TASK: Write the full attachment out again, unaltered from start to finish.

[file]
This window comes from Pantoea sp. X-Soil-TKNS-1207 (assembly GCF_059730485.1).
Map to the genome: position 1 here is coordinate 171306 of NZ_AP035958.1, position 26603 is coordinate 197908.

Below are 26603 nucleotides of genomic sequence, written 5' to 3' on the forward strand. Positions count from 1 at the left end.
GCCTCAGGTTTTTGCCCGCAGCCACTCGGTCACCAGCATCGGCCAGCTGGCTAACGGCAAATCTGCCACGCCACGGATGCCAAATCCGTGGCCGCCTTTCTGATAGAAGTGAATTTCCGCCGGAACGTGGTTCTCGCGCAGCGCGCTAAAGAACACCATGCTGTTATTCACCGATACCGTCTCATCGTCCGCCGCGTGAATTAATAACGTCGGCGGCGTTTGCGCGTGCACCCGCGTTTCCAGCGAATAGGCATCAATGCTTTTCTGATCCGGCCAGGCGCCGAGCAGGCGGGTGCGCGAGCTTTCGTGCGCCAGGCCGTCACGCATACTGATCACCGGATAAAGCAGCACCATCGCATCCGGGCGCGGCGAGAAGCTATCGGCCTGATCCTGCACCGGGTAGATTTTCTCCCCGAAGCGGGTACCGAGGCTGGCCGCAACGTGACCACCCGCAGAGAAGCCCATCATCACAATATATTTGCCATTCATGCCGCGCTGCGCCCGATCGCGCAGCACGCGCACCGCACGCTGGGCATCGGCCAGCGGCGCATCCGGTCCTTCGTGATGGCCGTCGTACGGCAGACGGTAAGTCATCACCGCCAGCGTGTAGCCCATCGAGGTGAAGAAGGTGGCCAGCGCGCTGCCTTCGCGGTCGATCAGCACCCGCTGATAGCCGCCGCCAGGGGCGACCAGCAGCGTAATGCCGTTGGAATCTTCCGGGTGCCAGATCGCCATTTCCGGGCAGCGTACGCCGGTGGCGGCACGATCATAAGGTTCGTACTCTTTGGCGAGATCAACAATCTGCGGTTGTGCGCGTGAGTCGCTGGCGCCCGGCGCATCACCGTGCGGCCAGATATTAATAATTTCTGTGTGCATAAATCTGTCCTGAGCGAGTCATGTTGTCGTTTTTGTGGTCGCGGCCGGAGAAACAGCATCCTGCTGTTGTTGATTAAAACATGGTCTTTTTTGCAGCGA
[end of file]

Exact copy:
This window comes from Pantoea sp. X-Soil-TKNS-1207 (assembly GCF_059730485.1).
Map to the genome: position 1 here is coordinate 171306 of NZ_AP035958.1, position 26603 is coordinate 197908.

Below are 26603 nucleotides of genomic sequence, written 5' to 3' on the forward strand. Positions count from 1 at the left end.
GCCTCAGGTTTTTGCCCGCAGCCACTCGGTCACCAGCATCGGCCAGCTGGCTAACGGCAAATCTGCCACGCCACGGATGCCAAATCCGTGGCCGCCTTTCTGATAGAAGTGAATTTCCGCCGGAACGTGGTTCTCGCGCAGCGCGCTAAAGAACACCATGCTGTTATTCACCGATACCGTCTCATCGTCCGCCGCGTGAATTAATAACGTCGGCGGCGTTTGCGCGTGCACCCGCGTTTCCAGCGAATAGGCATCAATGCTTTTCTGATCCGGCCAGGCGCCGAGCAGGCGGGTGCGCGAGCTTTCGTGCGCCAGGCCGTCACGCATACTGATCACCGGATAAAGCAGCACCATCGCATCCGGGCGCGGCGAGAAGCTATCGGCCTGATCCTGCACCGGGTAGATTTTCTCCCCGAAGCGGGTACCGAGGCTGGCCGCAACGTGACCACCCGCAGAGAAGCCCATCATCACAATATATTTGCCATTCATGCCGCGCTGCGCCCGATCGCGCAGCACGCGCACCGCACGCTGGGCATCGGCCAGCGGCGCATCCGGTCCTTCGTGATGGCCGTCGTACGGCAGACGGTAAGTCATCACCGCCAGCGTGTAGCCCATCGAGGTGAAGAAGGTGGCCAGCGCGCTGCCTTCGCGGTCGATCAGCACCCGCTGATAGCCGCCGCCAGGGGCGACCAGCAGCGTAATGCCGTTGGAATCTTCCGGGTGCCAGATCGCCATTTCCGGGCAGCGTACGCCGGTGGCGGCACGATCATAAGGTTCGTACTCTTTGGCGAGATCAACAATCTGCGGTTGTGCGCGTGAGTCGCTGGCGCCCGGCGCATCACCGTGCGGCCAGATATTAATAATTTCTGTGTGCATAAATCTGTCCTGAGCGAGTCATGTTGTCGTTTTTGTGGTCGCGGCCGGAGAAACAGCATCCTGCTGTTGTTGATTAAAACATGGTCTTTTTTGCAGCGA